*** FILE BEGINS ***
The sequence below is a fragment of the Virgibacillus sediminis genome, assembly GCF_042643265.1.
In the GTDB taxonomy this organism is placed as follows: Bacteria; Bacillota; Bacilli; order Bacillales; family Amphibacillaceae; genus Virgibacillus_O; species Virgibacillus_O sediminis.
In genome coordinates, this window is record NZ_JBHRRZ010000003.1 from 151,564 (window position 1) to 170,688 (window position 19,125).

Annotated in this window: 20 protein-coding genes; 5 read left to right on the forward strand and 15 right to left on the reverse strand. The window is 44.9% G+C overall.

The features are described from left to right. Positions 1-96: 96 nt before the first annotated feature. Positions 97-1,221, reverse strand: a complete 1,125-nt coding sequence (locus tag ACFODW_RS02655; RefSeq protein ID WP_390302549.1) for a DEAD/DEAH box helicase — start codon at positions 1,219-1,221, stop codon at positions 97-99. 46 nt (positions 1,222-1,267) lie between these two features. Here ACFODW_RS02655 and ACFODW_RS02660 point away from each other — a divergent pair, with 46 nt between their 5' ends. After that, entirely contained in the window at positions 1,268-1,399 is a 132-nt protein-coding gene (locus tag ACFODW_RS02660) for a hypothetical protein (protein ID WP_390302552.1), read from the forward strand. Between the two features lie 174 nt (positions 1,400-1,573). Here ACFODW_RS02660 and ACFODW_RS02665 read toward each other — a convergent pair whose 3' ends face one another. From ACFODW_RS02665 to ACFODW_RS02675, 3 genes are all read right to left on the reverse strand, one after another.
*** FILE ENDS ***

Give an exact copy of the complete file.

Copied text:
The sequence below is a fragment of the Virgibacillus sediminis genome, assembly GCF_042643265.1.
In the GTDB taxonomy this organism is placed as follows: Bacteria; Bacillota; Bacilli; order Bacillales; family Amphibacillaceae; genus Virgibacillus_O; species Virgibacillus_O sediminis.
In genome coordinates, this window is record NZ_JBHRRZ010000003.1 from 151,564 (window position 1) to 170,688 (window position 19,125).

Annotated in this window: 20 protein-coding genes; 5 read left to right on the forward strand and 15 right to left on the reverse strand. The window is 44.9% G+C overall.

The features are described from left to right. Positions 1-96: 96 nt before the first annotated feature. Positions 97-1,221, reverse strand: a complete 1,125-nt coding sequence (locus tag ACFODW_RS02655; RefSeq protein ID WP_390302549.1) for a DEAD/DEAH box helicase — start codon at positions 1,219-1,221, stop codon at positions 97-99. 46 nt (positions 1,222-1,267) lie between these two features. Here ACFODW_RS02655 and ACFODW_RS02660 point away from each other — a divergent pair, with 46 nt between their 5' ends. After that, entirely contained in the window at positions 1,268-1,399 is a 132-nt protein-coding gene (locus tag ACFODW_RS02660) for a hypothetical protein (protein ID WP_390302552.1), read from the forward strand. Between the two features lie 174 nt (positions 1,400-1,573). Here ACFODW_RS02660 and ACFODW_RS02665 read toward each other — a convergent pair whose 3' ends face one another. From ACFODW_RS02665 to ACFODW_RS02675, 3 genes are all read right to left on the reverse strand, one after another.